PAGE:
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Rubber bullets and tear gas are not the only nonlethal weapons available in dispersing illegal demonstrations. The US Marines have been recently testing a new crowd control system. The Corps’ Joint Nonlethal Weapons Directorate is currently testing an 81mm mortar round that delivers a shower of flashbang grenades to disperse troublemakers. 

Marine Col. Wendell Leimbach Jr., director of the Joint Nonlethal Weapons Directorate, says intermediate force capabilities are needed more than ever to deal with threats that show up in humanitarian assistance, disaster relief, — scenarios that are just below armed conflict and often referred to as “gray zone” operations, according to military.com.

Nonlethal capabilities are also needed when military units transition from high-intensity combat to stabilization efforts.

Another tool under development is the Radio Frequency Vehicle Stopper. It can be used at roadblocks and checkpoints to disable vehicles. It is designed to use radio-frequency electromagnetic waves to interfere with the electronics of the target engine.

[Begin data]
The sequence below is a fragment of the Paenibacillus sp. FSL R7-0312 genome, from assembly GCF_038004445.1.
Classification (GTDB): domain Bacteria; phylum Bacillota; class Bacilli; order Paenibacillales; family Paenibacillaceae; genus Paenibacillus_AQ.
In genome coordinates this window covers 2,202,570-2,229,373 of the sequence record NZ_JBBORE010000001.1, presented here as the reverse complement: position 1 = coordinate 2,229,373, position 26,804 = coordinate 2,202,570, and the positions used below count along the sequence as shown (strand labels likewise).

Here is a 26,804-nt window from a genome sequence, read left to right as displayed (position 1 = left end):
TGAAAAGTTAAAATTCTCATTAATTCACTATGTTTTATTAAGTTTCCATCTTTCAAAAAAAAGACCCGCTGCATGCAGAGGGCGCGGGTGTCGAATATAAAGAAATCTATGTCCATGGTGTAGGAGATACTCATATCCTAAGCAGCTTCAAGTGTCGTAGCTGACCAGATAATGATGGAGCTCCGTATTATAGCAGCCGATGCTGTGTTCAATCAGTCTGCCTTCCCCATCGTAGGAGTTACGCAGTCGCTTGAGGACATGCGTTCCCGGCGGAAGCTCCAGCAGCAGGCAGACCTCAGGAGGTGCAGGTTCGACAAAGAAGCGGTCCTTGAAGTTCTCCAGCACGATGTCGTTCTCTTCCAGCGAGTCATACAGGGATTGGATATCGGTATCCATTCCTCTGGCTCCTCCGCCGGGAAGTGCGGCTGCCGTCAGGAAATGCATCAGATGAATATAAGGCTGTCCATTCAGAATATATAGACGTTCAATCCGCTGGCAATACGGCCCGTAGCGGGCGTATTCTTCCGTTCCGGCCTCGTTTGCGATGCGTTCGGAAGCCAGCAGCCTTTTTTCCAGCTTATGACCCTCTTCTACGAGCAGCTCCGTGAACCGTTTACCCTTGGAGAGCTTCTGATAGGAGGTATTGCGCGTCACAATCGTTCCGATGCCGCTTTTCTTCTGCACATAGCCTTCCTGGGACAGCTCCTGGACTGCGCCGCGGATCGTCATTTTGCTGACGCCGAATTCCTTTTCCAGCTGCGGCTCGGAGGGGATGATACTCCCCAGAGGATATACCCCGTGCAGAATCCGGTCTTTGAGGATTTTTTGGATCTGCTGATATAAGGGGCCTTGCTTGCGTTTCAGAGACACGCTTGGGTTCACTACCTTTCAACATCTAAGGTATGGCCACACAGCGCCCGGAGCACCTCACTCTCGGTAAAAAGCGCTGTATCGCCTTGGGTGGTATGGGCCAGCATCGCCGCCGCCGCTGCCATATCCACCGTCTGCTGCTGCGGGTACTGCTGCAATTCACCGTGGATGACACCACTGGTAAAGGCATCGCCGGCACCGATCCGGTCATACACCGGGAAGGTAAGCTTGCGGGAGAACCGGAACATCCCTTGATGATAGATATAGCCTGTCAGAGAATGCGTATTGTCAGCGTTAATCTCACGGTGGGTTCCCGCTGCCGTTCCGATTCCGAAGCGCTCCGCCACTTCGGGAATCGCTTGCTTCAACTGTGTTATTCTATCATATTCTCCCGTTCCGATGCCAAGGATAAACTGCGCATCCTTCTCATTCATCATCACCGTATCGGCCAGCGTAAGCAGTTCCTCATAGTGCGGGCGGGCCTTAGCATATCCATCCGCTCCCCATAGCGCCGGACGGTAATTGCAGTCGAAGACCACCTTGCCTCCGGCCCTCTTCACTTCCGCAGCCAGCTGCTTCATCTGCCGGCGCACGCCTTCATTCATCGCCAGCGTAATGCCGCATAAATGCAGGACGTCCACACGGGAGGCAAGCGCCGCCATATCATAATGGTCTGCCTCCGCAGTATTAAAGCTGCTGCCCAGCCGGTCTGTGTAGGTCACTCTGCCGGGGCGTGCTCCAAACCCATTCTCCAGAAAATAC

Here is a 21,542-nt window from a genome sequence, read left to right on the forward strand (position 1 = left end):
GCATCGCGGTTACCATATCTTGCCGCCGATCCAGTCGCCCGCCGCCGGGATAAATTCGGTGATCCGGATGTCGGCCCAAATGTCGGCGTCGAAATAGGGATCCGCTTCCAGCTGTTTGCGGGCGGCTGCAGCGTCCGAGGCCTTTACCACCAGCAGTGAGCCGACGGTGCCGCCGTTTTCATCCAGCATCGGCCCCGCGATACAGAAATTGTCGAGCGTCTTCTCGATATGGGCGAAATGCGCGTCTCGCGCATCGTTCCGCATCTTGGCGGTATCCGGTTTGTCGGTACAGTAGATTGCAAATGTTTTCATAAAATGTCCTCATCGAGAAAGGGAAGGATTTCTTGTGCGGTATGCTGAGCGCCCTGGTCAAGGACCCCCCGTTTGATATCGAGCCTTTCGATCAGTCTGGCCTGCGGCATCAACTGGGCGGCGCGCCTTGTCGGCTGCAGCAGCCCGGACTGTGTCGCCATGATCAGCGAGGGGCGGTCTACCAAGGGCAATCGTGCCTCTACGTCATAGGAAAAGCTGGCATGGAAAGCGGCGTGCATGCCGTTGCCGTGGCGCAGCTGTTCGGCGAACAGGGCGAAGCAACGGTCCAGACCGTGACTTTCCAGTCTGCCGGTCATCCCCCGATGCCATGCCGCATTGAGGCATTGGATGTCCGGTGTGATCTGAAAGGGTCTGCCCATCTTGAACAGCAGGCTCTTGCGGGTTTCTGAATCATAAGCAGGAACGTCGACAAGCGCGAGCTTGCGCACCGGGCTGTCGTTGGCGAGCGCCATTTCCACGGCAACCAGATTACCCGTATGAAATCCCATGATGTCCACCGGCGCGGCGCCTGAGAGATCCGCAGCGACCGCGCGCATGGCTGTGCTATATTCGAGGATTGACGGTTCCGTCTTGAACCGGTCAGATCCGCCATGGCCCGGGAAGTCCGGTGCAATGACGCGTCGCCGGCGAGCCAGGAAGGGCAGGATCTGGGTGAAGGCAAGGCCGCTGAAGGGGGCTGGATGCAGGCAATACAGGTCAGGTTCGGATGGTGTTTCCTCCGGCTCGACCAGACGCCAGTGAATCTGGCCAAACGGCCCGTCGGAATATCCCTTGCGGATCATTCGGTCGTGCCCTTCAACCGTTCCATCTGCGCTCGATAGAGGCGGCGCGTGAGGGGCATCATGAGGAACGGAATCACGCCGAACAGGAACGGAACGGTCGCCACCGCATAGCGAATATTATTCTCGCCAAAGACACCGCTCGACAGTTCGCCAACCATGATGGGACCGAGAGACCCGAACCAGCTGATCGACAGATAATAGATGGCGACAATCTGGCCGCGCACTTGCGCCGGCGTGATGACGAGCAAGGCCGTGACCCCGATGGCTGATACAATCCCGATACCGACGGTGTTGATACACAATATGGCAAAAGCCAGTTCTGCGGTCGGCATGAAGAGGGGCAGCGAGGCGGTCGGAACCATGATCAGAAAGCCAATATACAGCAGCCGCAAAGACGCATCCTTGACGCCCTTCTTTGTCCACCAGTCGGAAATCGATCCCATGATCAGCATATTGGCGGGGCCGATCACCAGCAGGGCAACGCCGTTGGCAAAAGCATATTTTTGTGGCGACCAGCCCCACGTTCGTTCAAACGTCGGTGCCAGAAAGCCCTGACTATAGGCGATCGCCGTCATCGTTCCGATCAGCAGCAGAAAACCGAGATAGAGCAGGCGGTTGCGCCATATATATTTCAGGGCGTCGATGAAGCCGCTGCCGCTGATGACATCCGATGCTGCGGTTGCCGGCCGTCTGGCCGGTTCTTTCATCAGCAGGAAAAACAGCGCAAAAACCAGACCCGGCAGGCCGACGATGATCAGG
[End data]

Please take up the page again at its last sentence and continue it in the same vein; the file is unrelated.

The Corps is also continuing to work on a “Solid-State Active Denial Technology” to disrupt hostile crowds without causing “permanent physical harm.” It relies on radio frequency millimeter waves at 95 GHz traveling at the speed of light to create a “brief intolerable heating sensation on the person’s skin,” Marine officials said.

Active-denial systems have been scrutinized in the past by critics who questioned whether they can cause permanent harm. Having a person in the loop at all times and adding features such as automatic shutoff after a few seconds will limit exposure and make it safer to use, officials said.

81mm flashbang munitions, which are currently in the test phase, are designed to deliver 14 flashbangs on a target to warn or move individuals and suppress potential threats.